Parieto-occipital sulcus.

17

The regions of the spinal cord are:

Cervical, Thoracic, Lumbar, Sacral and Coccygeal.

18

How many nerves exit the spinal cord?

31 pairs.

19

How many cervical nerve pairs are there?

8

20

How many thoracic nerve pairs are there?

12

21

How many lumbar nerve pairs are there?

5

22

How many sacral nerve pairs are there?

5

23

How many coccygeal nerve pairs are there?

1

24

Name cranial nerves I-VI

Olfactory, Optic, Oculomotor, Trochlear, Trigeminal, Abducens.

25

Name cranial nerves VII-XII

Facial, Vestibulocochlear, Glossopgaryngeal, Vagus, Spinal accessory, Hypoglossal.

26

CN 1

Olfactory

27

CN 2

Optic

28

CN 3

Oculomotor

29

CN 4

Trochlear

30

CN 5

Trigeminal

31

CN 6

Abducens

32

CN 7

Facial

33

CN 8

Vestibulocochlear

34

CN 9

Glossopharyngeal

35

CN 10

Vagus

36

CN 11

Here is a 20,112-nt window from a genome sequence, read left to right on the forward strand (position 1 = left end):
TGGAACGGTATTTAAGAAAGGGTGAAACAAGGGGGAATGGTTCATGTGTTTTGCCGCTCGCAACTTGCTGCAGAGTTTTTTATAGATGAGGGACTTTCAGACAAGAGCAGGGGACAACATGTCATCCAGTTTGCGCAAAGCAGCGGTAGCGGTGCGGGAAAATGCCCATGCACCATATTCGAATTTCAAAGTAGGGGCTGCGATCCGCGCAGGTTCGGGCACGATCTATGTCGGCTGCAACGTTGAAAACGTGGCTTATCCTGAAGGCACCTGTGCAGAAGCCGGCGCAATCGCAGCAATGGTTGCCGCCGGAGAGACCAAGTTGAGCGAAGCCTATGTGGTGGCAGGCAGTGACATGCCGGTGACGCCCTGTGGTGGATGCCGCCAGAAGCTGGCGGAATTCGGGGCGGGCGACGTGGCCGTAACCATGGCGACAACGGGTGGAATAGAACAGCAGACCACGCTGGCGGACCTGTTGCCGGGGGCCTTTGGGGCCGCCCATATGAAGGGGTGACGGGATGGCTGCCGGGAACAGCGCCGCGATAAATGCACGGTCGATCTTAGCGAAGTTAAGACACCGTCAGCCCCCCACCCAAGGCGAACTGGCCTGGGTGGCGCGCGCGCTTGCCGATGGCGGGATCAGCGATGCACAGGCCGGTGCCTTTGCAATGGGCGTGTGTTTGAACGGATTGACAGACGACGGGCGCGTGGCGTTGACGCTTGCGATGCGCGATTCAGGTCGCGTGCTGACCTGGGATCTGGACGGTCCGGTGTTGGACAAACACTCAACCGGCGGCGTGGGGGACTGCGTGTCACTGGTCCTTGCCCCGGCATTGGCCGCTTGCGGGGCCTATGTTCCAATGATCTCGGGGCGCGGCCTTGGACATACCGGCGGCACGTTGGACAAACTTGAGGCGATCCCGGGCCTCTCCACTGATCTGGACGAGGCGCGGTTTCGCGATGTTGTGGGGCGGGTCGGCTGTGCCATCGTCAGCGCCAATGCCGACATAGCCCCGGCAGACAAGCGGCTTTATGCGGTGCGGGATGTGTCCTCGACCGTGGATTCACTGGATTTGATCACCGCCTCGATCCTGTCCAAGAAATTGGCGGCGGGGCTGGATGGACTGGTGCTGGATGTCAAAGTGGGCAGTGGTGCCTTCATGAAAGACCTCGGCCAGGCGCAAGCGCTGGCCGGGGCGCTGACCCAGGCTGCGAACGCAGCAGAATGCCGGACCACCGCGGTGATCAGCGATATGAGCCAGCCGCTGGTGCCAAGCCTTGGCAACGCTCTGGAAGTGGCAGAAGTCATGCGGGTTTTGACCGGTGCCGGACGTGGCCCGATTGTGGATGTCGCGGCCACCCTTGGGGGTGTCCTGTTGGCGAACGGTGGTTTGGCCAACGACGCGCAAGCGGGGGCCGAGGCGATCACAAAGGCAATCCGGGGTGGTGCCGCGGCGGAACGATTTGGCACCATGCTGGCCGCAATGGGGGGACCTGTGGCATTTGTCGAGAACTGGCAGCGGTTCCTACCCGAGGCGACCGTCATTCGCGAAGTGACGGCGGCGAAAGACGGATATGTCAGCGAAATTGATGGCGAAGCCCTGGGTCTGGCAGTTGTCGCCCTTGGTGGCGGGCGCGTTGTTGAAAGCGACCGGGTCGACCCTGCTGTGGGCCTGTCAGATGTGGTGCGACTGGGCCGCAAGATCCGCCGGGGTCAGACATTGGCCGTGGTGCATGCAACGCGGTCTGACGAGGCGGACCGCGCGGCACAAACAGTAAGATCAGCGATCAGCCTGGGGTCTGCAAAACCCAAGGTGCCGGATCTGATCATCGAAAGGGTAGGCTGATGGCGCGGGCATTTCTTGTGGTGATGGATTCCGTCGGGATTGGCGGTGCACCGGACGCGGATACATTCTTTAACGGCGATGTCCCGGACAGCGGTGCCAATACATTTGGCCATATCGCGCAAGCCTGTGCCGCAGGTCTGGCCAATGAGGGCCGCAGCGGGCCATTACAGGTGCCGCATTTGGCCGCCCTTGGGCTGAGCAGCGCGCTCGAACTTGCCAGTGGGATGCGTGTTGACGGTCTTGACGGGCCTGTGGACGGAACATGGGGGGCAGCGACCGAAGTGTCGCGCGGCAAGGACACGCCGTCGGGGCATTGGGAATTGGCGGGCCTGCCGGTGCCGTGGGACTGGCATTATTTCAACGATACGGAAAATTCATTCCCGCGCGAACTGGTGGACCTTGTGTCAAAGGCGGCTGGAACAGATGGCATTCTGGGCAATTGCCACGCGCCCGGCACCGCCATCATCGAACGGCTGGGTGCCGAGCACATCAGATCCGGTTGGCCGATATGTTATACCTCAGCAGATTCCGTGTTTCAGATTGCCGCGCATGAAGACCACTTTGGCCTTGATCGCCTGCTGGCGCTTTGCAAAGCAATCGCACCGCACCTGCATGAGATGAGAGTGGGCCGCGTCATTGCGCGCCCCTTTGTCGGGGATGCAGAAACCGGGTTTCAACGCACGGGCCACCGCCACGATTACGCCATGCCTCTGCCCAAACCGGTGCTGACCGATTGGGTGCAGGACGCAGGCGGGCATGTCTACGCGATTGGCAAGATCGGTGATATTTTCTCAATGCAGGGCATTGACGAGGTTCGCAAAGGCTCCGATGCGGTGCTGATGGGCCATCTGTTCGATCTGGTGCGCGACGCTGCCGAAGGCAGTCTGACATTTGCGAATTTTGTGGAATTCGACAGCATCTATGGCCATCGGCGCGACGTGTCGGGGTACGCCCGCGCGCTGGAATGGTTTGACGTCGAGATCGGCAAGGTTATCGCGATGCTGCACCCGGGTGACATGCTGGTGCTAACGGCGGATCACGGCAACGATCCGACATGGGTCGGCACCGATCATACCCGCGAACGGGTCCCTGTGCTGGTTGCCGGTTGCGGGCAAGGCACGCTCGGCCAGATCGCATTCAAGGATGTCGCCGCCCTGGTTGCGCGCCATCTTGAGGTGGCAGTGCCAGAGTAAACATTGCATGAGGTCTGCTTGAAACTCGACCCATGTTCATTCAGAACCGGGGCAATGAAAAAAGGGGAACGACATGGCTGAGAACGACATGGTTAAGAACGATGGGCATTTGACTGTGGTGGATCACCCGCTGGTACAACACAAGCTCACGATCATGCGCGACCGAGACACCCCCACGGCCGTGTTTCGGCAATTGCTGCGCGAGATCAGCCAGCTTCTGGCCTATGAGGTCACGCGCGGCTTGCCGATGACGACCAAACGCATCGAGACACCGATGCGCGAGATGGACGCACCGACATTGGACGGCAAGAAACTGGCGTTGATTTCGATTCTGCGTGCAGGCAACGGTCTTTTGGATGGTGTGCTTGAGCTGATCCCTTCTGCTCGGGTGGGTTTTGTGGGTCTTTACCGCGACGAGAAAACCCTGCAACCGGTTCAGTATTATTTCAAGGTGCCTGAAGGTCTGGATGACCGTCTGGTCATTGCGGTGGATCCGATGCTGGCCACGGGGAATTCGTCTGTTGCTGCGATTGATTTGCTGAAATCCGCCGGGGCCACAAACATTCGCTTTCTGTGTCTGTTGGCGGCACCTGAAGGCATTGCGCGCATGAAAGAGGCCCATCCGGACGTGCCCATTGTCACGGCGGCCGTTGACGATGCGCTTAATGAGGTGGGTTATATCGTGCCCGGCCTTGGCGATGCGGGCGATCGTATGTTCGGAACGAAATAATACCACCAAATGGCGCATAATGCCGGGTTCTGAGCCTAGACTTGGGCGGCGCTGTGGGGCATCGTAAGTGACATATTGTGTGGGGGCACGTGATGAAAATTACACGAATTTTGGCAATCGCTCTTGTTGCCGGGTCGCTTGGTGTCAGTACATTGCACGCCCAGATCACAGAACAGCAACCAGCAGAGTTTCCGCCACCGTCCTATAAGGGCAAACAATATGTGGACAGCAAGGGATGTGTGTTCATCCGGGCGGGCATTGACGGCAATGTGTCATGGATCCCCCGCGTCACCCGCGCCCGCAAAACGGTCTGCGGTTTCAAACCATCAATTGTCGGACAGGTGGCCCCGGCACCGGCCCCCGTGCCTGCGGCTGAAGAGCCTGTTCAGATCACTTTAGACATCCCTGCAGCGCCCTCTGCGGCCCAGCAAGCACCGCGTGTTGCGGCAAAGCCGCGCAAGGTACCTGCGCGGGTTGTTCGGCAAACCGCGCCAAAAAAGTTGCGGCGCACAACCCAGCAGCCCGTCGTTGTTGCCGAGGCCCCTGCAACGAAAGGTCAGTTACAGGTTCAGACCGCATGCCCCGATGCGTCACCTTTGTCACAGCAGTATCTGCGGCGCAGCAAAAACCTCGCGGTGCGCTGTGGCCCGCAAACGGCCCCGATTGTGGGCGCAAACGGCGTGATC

Spinal accessory

37

CN 12

Hypoglossal

38

Name the four subdivisions of the spinal cord gray matter. (The butterfly)

1. Dorsal horn
2. Intermediate zone (lateral horn)
3. Ventral horn
4. Central zone

39

Where is the dorsal horn of the spinal cord gray matter?

The dorsal horn of the spinal cord gray matter is the horn end that is closest to the back.

40

Where is the intermediate zone (lateral horn) of the spinal cord gray matter?

The intermediate zone (lateral horn) of the spinal cord gray matter is the area that covers the mid-section of the ventral horn.

41

Where is the ventral horn of the spinal cord gray matter?

The ventral horn may be the name used for the entire ventral horn, this includes the intermediate zone. It may also be the name for the areas of the ventral horn that is not a part of the intermediate zone: rexed lamina VIII and IX.

42

Where is the central zone of the spinal cord gray matter?

The central zone is the body of the butterfly, the central gray.

43

The thalamus is mostly gray/white matter?

Gray matter.

44

The thalamus is located...

In the dorsal aspect of the diencephalon, superior to the hypothalamus.

45

Conventionally, the thalamus comprises x main parts. Which?

Three main parts. The epithalamus, the subthalamus and the dorsal thalamus.

46

Mention one feature of the epithalamus.

The pineal gland is attached to this part.